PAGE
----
This one is too terrible for even this insurance blog to ignore. Allen Powell reports for the Times Picayune:
officers found the child with what appeared to be hundreds of bite marks on her body and severe damage to her nose and right leg. The officers determined that rats or other small rodents had done the damage, from prints left behind on the bloody sheets in the crib…………
Munch said several of his officers were deeply troubled by what they saw.
“This was not something you see every day,” said Munch, who could not recall a similar case in decades of law enforcement.
By pure chance I noticed this documentaryon my DVR program guide last night and after watching for a bit ended up setting the entire series to record. I highly recommend it to those wanting to gain a historical perspective of our financial system. Last night’s episode covered the great Mississippi Bubble of 1720. Now I’ll admit I’m the type of financial geek that actually enjoyed reading Charles Kindleberger’s Mania, Panics and Crashes so this type show may not be for everyone…….except next weeks show is on insurance, specifically:
The role of risk in the form of insurance is examined. Included: the inability of insurance companies to cover catastrophic losses caused by Hurricane Katrina; the origin of the insurance industry; Japan’s transformation into a welfare state.
It ought to be an interesting. Those with access to Mississippi ETV the insurance show airs next Wednesday and can be watched on the internet anytime thereafter.
Thursday, July 16, 2009
Baton Rouge, Louisiana
SOTOMAYOR DOES NOT PASS THE FAIRNESS TEST
“Elections have consequences.” These were the words of South Carolina Senator Lindsey Graham, as he questioned Judge Sonia Sotomayor on the first day of her Supreme Court confirmation hearings. “Republicans lost the November election and President Obama won. And that ought to matter.” Graham has hoisted the white flag of Republican surrender. No real fight to oppose the Sotomayor nomination. But are Republican Senators asking the right questions?
The new nominee profiles in lock step with the current court member she hopes to replace, Justice David Souter. But there are both questions and disturbing decisions that any senator, Democrat and Republican alike should both investigate and question. We are talking about a lifetime appointment, and this will be the one and only chance to delve into the mind of a Judge who can and will shape public policy that affects every citizen for many years to come.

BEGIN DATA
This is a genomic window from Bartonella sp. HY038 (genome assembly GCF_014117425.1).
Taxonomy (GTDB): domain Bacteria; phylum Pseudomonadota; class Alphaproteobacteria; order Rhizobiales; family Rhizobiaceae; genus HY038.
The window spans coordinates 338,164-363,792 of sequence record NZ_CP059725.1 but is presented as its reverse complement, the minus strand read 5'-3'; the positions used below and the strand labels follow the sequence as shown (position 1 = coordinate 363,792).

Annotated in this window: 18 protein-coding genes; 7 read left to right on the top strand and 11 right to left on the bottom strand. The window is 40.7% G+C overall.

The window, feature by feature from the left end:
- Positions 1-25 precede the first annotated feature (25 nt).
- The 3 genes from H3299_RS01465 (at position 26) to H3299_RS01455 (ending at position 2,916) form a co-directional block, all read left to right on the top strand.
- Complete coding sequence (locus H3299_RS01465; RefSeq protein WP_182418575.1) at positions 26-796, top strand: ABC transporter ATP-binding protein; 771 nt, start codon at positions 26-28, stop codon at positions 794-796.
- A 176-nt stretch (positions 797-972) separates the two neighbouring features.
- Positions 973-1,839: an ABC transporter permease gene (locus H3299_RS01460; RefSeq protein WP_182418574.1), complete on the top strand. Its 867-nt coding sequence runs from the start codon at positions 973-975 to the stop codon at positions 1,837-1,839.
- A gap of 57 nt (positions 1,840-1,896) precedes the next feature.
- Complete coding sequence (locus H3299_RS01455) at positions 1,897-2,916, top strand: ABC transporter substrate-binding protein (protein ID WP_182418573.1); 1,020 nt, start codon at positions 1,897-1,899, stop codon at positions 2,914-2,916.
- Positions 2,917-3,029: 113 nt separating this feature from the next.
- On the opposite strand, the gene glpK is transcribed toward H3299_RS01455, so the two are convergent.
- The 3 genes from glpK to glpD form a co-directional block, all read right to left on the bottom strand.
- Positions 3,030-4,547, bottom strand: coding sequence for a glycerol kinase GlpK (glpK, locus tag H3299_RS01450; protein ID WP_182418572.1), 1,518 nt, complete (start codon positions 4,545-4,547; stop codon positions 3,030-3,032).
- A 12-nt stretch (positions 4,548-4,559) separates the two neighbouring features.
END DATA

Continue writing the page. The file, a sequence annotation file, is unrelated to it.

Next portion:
There has been much written about the New Haven decision where a three judge court, that included Sotomayor, rejected the appeal of white firefighters who contended they were victims of racial discrimination when they were denied promotions. And you would have to be completely callas not to feel sympathy for firefighter Frank Ricci. He studied for over a year to pass the city’s promotion exam, hiring as tutor and using flash cards for practice to overcome his dyslexia. He was one of several firefighters who scored high, but was denied the promotion because too many of the highest-scoring test takers turned out to be white like Ricci. Just last week, the US Supreme Court overturned the Sotomayor decision, saying the city violated federal civil rights law.
Sotomayor’s actions are disturbing on two levels. It was not just that the decision was wrong. There was no reasoning. No explanation. Continue reading “Speaking of Judicial Fitness: Jim Brown gives Sonia Sotomayor 2 Big Thumbs Down”